UX Magazine

Defining and Informing the Complex Field of User Experience (UX)
Article No. 1038 June 17, 2013

Determining an Hourly Rate: A (Sometimes) Necessary Evil

In a perfect world, freelance UXers would charge by project rather than working up hourly estimates and invoices.

Unfortunately, this approach can’t always work. I sometimes find myself facing strong expectations about how (and what) I will charge, especially when I’m subcontracting with marketing agencies.

Setting a rate for new clients isn’t easy, so I thought I’d offer a view of the pricing model I’ve arrived at after many years of freelancing, as many years of wincing at agencies’ crazy schemes, and perhaps one philosophy class too many.

I’ve broken my model down by the most important factors I weigh when making my bids:

  • The going rate
  • My replaceability
  • The value I add

I also touch on a pair of considerations I avoid taking into account at all, despite their allure:

  • How much I want the job
  • What I know about the client's budget

The Going Rate

I almost always start with some understanding of what other freelancers are charging for a given kind of work. Let’s say I have the sense (or can acquire it) that usability testing goes for between x and y an hour. I start with that figure in mind and do some reckoning on the intangibles that make up the remainder of this article.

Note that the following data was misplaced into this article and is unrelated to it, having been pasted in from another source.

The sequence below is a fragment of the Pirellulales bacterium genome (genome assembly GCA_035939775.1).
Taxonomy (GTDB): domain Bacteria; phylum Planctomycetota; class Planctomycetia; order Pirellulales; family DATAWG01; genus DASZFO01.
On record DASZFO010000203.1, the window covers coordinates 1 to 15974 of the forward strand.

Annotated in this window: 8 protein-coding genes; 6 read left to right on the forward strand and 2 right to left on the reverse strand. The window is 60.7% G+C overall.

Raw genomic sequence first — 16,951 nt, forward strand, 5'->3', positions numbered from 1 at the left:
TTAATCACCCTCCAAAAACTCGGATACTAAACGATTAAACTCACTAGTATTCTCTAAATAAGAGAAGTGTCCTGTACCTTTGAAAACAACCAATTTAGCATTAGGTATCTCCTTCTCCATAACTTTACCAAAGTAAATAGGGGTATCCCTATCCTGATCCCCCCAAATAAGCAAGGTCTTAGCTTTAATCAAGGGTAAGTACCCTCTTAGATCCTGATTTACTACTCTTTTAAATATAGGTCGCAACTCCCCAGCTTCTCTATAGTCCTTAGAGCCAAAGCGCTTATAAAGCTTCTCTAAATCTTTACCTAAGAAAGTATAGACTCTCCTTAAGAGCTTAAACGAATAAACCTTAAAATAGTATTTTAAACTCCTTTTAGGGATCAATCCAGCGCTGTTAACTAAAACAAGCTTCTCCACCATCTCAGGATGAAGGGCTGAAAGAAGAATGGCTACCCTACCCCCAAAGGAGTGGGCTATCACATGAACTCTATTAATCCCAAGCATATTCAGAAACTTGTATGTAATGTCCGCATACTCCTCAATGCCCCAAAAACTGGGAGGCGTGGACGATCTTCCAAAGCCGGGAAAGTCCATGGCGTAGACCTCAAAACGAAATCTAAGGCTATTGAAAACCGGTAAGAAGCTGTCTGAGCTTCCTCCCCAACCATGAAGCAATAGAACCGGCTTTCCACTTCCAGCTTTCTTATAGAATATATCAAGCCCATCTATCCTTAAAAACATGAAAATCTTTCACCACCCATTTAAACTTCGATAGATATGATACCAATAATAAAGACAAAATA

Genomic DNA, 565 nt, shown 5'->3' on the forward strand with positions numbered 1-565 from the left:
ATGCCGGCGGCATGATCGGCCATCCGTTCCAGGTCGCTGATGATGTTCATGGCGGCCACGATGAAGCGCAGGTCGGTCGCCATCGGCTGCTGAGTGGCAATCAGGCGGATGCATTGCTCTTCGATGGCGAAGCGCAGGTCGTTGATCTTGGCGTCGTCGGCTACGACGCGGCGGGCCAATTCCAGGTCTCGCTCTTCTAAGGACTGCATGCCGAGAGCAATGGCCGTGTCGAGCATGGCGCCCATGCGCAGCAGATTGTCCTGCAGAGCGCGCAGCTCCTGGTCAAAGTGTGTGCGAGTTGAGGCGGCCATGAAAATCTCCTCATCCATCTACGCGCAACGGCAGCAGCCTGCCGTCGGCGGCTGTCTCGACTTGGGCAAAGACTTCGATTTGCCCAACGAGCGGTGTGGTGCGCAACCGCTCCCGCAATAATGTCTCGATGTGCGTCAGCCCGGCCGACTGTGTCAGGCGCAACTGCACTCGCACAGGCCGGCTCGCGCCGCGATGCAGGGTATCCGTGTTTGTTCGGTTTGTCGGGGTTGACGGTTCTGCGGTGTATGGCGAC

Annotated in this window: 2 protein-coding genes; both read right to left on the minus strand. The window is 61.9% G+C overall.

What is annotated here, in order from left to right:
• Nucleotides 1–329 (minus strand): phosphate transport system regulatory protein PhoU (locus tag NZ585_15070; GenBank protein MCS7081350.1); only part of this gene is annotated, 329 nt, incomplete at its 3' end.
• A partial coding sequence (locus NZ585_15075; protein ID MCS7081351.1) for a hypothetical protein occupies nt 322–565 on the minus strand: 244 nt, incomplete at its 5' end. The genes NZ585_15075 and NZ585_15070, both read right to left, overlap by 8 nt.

It’s worth acknowledging that, in a way, anchoring oneself to the going rate is frustratingly arbitrary. From a more principled standpoint, it seems better to figure your rate with a set of formulae involving the cost of doing business, the cost of living, the kind of profit you want to make, and the number of hours you expect to work.

However, this method means a lot of hard work, a little advanced math, and a touch of clairvoyance. It will also likely yield very different rates for different people in the same field because of individual differences in cost of living. I may insist on eating pastured poultry while you stick cheerily with factory fowl, but my clients can’t be expected to pay me more to accommodate my chicken choices. Likewise, just because I got my training on the job and you have a fat loan payment every month for grad school, that doesn’t mean you should command a higher rate.

In lieu of these calculations, I resign myself to trusting market forces to determine a baseline rate against which I can measure my own value in the ways I discuss below.

My Replaceability